My point is to show that you can get the benefits Mearls touts with a couple of simple tweaks to the existing rules, rather than completely rebuilding the system. In this context I don't see a strong case for dropping the Dex bonus so I am sticking with the existing PHB rule rather than changing it for the sake of change. Personally, I also think it makes sense that characters with great reflexes and agility usually act more quickly, but YMMV.

Even assuming players need help remembering what actions they declared, there are easy ways to do this that don't have the downsides of Mearls' different action dice, so I don't really think this justification holds a lot of water.
 

Lord Twig

Adventurer
Can you name me two bonus actions, ANY two bonus actions, which would break the game if they could both be done by the same PC in the same round along with their regular and move action?

So are you suggesting that the limit on bonus actions should be increased to 2? Honestly nothing "breaks", it just slows down the game. Even allowing the extra attack from two weapon fighting in addition to a bonus action slows down the game. It is just whether you think the extra time is worth the benefit.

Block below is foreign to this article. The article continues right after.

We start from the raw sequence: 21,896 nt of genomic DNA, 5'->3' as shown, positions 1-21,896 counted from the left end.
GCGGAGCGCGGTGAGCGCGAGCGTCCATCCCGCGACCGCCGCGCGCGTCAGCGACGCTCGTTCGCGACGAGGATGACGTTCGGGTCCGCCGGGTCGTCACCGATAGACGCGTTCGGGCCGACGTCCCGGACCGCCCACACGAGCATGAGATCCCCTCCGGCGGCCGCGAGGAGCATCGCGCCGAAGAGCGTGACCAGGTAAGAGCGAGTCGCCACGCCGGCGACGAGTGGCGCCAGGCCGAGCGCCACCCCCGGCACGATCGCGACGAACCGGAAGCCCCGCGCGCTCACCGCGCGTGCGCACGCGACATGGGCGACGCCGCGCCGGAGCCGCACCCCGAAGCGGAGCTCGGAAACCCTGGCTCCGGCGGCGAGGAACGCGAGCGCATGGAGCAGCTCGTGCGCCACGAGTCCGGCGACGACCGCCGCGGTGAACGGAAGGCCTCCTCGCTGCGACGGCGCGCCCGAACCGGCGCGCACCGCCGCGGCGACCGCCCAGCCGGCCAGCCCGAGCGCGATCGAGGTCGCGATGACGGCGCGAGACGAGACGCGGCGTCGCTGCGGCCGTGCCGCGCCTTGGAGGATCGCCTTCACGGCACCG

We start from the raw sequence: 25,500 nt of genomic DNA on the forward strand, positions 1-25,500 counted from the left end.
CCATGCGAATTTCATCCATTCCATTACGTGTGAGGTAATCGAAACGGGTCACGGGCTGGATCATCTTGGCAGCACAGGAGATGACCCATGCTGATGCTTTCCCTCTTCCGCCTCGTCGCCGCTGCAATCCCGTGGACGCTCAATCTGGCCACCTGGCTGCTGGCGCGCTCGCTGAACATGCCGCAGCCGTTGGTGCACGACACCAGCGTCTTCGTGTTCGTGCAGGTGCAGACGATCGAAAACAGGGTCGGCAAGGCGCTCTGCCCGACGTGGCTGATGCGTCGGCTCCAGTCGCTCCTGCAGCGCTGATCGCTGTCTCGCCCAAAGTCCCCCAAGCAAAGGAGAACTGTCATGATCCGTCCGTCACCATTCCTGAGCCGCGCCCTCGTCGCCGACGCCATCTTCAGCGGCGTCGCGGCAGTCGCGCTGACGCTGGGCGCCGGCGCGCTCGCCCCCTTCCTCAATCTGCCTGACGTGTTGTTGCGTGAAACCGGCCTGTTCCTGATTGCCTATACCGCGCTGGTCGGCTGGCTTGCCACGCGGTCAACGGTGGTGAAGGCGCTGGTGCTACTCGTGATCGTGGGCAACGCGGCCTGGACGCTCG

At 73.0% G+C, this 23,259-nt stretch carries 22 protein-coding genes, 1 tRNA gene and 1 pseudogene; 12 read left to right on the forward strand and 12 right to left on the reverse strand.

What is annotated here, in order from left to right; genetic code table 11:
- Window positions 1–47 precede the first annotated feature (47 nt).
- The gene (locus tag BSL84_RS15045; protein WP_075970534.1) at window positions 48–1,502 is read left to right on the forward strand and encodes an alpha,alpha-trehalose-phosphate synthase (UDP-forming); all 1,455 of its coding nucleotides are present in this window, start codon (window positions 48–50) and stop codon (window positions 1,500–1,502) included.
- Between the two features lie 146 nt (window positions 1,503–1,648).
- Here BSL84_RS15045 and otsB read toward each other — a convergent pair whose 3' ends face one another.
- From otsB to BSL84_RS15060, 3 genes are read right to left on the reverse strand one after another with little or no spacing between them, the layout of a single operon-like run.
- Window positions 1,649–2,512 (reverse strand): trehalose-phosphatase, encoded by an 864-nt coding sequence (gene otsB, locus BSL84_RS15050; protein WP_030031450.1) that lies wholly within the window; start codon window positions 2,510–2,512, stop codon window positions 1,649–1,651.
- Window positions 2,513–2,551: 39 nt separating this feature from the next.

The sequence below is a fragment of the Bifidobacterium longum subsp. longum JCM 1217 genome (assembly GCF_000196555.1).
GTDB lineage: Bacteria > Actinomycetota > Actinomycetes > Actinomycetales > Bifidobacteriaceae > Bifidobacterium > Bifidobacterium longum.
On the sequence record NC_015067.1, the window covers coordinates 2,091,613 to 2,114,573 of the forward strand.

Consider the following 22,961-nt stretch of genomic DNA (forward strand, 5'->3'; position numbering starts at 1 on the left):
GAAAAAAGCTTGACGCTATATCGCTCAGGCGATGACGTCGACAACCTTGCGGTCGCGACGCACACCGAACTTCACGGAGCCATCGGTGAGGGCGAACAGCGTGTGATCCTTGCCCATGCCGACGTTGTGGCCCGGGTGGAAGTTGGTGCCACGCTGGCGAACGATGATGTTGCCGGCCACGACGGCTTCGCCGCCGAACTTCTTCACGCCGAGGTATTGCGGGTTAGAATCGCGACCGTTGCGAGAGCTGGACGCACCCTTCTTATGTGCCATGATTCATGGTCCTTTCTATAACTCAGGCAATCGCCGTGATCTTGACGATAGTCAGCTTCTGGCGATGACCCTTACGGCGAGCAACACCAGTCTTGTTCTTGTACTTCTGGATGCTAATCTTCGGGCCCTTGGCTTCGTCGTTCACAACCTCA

But for an example I guess, with no bonus actions, a Fighter 2/Monk 5 could use 2 shortswords, Action Surge, spend 2 Ki point, and get 10 attacks, each doing 1d6+4 damage. (Standard action attack action for two attacks, bonus off hand attack, Ki point 2 unarmed attacks, Action Surge attack action for two attacks, bonus off hand attack, Ki point 2 unarmed attacks. That's 10.)

Cast a cantrip and two bonus action spells? Maybe a wizard casts Firebolt, moves his Flaming Sphere and Misty Steps in the same turn? Not really game breaking though. I already have suggested that the cantrip limit be dropped from bonus actions spells as it causes confusion that is not needed.

Now if you have a Barbarian/Bard/Monk/Rogue/Wizard that Extra Attacks, Shadow Steps, uses Martial Arts, Misty Steps, Dashes, Bardic Inspires, then Rages it starts to get a little silly, but by then you already have so many classes it is already silly. But just two? Probably not broken.
 

mellored

Hero